For a given line of the report, every frame credited to a ``useful'' (respectively, ``useless'') rule application is considered ``useful'' (respectively, ``useless''). We illustrate with the following example.
(progn (defstub hyp (x) t) (defstub concl (x) t) (defstub bad (x) t) (defstub good (x) t) (defaxiom good-ax (implies (good x) (hyp x))) (defaxiom bad-ax (implies (bad x) (hyp x))) (defaxiom hyp-implies-concl (implies (hyp x) (concl x))) ) (accumulated-persistence t) (thm (implies (good x) (concl x))) (show-accumulated-persistence)
To prove the thm form, ACL2 attempts to rewrite
-------------------------------- 1 1 ( 1.00) (:REWRITE BAD-AX) 0 0 [useful] 1 1 [useless] --------------------------------
Now consider the top-level application of rule
-------------------------------- 3 1 ( 3.00) (:REWRITE HYP-IMPLIES-CONCL) 3 1 [useful] 0 0 [useless] --------------------------------
In summary: categorization of
See useless-runes for a way to speed up proofs by automatically turning off useless rules.
Note that a rune with high accumulated persistence may not actually
be the ``culprit.'' For example, suppose
If a proof is aborted, then in general, show-accumulated-persistence will only display totals for runes whose
attempted application is complete: that is, if the rewriter was in the process
of relieving hypotheses for a rule, then information for that rule will not be
included in the tally. We say ``in general'' because, as indicated near the
top of the output from show-accumulated-persistence when such
incomplete information is omitted, you can get this information by using
There are other subtleties in how rune applications are tallied, documented elsewhere: see accumulated-persistence-subtleties.
We conclude with a discussion of ``enhanced'' statistics gathering, which
is enabled by supplying
At some additional performance expense (but probably well under a factor of
2 altogether), ACL2 then gathers additional statistics for individual
hypotheses of rules as well as their conclusions. To understand how this
(show-accumulated-persistence :frames t) ; t is optional, i.e., the default ; Display enhanced statistics sorted by frames, in a ``raw'' format. (show-accumulated-persistence :frames :merge) ; Display enhanced statistics sorted by frames, in a ``merged'' format. (show-accumulated-persistence :frames nil) ; Display regular statistics sorted by frames ; (runes only, that is, without the enhancements). (show-accumulated-persistence :frames :merge) ; Display a list of entries (frames tries xrune), sorted by frames ; More generally, the descriptions just above apply for any legal first ; argument: (show-accumulated-persistence KEY t) (show-accumulated-persistence KEY :merge) (show-accumulated-persistence KEY nil) (show-accumulated-persistence KEY :list) ; Note also these alternate forms, equivalent to the first of the two forms ; just above, i.e., the form with second argument of t: (show-accumulated-persistence KEY :raw) (show-accumulated-persistence KEY)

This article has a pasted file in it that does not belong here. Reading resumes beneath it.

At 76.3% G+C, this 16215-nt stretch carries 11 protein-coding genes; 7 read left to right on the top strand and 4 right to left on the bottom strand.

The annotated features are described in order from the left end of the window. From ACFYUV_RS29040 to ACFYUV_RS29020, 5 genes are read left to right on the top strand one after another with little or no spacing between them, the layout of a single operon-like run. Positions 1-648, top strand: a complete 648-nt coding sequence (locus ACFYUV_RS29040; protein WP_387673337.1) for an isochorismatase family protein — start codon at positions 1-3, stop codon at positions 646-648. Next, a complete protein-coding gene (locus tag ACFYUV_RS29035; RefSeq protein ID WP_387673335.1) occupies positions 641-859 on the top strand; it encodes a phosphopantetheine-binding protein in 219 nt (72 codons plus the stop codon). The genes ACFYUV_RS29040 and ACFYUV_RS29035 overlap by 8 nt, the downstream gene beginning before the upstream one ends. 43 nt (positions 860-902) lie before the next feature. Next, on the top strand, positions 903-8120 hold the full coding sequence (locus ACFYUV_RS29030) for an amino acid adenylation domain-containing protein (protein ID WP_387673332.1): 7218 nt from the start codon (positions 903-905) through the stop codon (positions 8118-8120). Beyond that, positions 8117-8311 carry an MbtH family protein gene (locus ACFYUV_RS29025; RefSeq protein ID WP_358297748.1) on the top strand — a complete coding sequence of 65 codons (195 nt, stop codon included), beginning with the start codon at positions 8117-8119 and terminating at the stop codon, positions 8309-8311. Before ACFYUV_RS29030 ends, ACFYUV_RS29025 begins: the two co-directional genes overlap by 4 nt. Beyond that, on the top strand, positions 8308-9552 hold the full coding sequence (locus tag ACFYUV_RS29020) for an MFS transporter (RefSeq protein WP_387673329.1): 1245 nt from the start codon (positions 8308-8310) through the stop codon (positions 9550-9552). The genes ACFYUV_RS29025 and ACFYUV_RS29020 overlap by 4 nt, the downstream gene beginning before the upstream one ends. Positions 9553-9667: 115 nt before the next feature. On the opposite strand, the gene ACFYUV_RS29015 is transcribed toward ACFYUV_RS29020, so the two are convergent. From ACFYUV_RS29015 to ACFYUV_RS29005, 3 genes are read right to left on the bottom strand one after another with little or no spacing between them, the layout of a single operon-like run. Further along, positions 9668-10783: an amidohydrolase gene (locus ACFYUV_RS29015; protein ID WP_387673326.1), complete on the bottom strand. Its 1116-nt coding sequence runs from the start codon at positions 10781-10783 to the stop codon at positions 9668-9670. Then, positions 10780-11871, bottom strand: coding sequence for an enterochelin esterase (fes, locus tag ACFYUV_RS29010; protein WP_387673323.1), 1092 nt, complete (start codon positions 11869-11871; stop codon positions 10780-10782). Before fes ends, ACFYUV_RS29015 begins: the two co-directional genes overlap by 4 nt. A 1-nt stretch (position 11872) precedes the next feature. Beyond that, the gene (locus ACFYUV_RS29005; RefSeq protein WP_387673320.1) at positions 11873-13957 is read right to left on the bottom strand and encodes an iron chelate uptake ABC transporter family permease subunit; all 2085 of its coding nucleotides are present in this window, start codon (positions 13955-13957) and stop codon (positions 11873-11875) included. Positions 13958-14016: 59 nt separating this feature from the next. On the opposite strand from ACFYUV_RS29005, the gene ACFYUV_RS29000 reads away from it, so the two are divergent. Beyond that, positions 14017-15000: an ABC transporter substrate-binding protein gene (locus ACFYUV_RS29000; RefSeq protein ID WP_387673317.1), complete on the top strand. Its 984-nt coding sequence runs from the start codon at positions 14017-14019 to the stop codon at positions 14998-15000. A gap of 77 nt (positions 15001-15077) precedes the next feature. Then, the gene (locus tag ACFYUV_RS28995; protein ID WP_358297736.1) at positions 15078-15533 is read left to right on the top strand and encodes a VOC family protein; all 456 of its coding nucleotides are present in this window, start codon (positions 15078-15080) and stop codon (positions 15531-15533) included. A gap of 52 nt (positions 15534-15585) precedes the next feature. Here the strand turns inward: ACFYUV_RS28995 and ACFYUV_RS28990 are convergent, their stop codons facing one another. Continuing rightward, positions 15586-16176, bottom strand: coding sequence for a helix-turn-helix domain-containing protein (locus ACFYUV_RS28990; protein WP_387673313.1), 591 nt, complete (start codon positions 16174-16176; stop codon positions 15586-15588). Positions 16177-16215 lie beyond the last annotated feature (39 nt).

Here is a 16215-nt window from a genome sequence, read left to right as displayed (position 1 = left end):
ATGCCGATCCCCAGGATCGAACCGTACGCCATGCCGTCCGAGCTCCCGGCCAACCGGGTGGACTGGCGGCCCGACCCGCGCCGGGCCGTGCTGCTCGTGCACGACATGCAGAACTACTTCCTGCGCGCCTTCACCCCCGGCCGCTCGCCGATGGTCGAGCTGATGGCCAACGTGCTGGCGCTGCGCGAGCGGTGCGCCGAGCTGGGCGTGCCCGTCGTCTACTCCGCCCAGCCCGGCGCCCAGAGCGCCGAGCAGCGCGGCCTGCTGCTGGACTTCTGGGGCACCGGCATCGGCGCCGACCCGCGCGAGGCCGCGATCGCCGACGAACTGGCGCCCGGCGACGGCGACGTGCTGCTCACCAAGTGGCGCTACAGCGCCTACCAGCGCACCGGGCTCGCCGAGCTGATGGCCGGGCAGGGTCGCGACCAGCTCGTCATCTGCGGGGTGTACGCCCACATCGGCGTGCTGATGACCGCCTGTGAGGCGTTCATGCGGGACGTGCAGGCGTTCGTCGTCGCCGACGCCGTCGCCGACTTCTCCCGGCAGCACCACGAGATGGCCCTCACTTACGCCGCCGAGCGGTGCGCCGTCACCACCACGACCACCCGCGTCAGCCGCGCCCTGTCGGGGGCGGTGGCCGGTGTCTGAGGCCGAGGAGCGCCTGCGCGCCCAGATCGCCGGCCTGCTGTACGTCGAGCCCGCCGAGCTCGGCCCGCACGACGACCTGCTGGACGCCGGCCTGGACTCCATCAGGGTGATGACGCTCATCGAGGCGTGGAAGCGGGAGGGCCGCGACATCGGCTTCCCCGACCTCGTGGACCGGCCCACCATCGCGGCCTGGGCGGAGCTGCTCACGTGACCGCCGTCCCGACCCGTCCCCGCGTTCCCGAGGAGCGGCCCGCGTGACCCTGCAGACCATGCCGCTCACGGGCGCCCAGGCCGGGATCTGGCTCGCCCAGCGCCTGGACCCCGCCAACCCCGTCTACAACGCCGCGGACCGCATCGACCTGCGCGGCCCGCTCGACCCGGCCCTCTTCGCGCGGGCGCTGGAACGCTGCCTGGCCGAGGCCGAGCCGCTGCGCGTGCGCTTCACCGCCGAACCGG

There is a significant difference between how runes are tracked and how
ACL2 tracks hypothesis and conclusion xrunes: unlike regular runes, these
xrunes do not contribute to the accumulated
:frames :tries :ratio rune -------------------------------- 462 211 ( 2.18) (:REWRITE PERM-MEM) 13 6 [useful] 449 205 [useless] ............................. 251 47 ( 5.34) (:HYP 2 :REWRITE PERM-MEM) 6 6 [useful] 245 41 [useless] ............................. 0 211 ( 0.00) (:HYP 1 :REWRITE PERM-MEM) 0 6 [useful] 0 205 [useless] ............................. 0 7 ( 0.00) (:CONC :REWRITE PERM-MEM) 0 6 [useful] 0 1 [useless] --------------------------------
Notice that while
ACL2 !>:pe perm-mem 18 (DEFTHM PERM-MEM (IMPLIES (AND (PERM X Y) (MEM A X)) (MEM A Y)) :RULE-CLASSES ((:REWRITE :MATCH-FREE :ONCE))) ACL2 !>
The second hypothesis, however, does cause additional rewriting in order to
rewrite it to true, resulting in 251 stack frames for runes. We see that the
conclusion does not lead to creation of any rune stack frames, which might
seem to suggest that only 251 stack frames for runes were created on behalf of
this rule application — yet, we see that 462 frames were actually
created. The difference is the 211 frames created for the rewrite rule
itself. Even if the total had been a bit more than 462, one need not be
surprised, as there could be some work recorded during application of the
rewrite rule, such as
Now suppose we have executed
We close by mentioning two aspects of enhanced statistics display for
:frames :tries :ratio rune -------------------------------- 14 4 ( 3.50) (:REWRITE DEFAULT-+-2) 0 0 [useful] 14 4 [useless] ............................. 10 4 ( 2.50) (:HYP 1 :REWRITE DEFAULT-+-2) 0 0 [useful] 10 4 [useless] --------------------------------
It may be surprising that no data is displayed for the corresponding
Another reason not to see data displayed for a
Users are encouraged to think about other meters we could install in ACL2 to help diagnose performance problems.